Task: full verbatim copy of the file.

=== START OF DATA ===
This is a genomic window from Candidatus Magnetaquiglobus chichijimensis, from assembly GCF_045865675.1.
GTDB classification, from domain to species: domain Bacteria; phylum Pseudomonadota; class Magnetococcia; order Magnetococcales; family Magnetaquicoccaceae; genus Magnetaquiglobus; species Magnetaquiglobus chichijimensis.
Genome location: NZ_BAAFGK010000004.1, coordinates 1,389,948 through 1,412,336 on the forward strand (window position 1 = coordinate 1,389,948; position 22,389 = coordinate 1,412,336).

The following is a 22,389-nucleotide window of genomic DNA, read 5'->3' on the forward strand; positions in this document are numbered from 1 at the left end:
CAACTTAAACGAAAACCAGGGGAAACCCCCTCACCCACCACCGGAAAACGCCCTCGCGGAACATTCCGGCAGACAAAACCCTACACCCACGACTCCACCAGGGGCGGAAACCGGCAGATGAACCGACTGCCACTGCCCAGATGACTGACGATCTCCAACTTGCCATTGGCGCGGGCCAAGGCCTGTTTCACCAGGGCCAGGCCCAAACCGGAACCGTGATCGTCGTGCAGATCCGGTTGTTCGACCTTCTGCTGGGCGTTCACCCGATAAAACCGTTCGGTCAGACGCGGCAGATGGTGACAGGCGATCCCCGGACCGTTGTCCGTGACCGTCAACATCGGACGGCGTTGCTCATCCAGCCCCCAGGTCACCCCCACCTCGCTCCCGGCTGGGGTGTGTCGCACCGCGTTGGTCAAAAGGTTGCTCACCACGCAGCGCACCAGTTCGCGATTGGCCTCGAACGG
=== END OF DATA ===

This is a genomic window from Candidatus Magnetaquiglobus chichijimensis, from assembly GCF_045865675.1.
GTDB classification, from domain to species: domain Bacteria; phylum Pseudomonadota; class Magnetococcia; order Magnetococcales; family Magnetaquicoccaceae; genus Magnetaquiglobus; species Magnetaquiglobus chichijimensis.
Genome location: NZ_BAAFGK010000004.1, coordinates 1,389,948 through 1,412,336 on the forward strand (window position 1 = coordinate 1,389,948; position 22,389 = coordinate 1,412,336).

The following is a 22,389-nucleotide window of genomic DNA, read 5'->3' on the forward strand; positions in this document are numbered from 1 at the left end:
CAACTTAAACGAAAACCAGGGGAAACCCCCTCACCCACCACCGGAAAACGCCCTCGCGGAACATTCCGGCAGACAAAACCCTACACCCACGACTCCACCAGGGGCGGAAACCGGCAGATGAACCGACTGCCACTGCCCAGATGACTGACGATCTCCAACTTGCCATTGGCGCGGGCCAAGGCCTGTTTCACCAGGGCCAGGCCCAAACCGGAACCGTGATCGTCGTGCAGATCCGGTTGTTCGACCTTCTGCTGGGCGTTCACCCGATAAAACCGTTCGGTCAGACGCGGCAGATGGTGACAGGCGATCCCCGGACCGTTGTCCGTGACCGTCAACATCGGACGGCGTTGCTCATCCAGCCCCCAGGTCACCCCCACCTCGCTCCCGGCTGGGGTGTGTCGCACCGCGTTGGTCAAAAGGTTGCTCACCACGCAGCGCACCAGTTCGCGATTGGCCTCGAACGG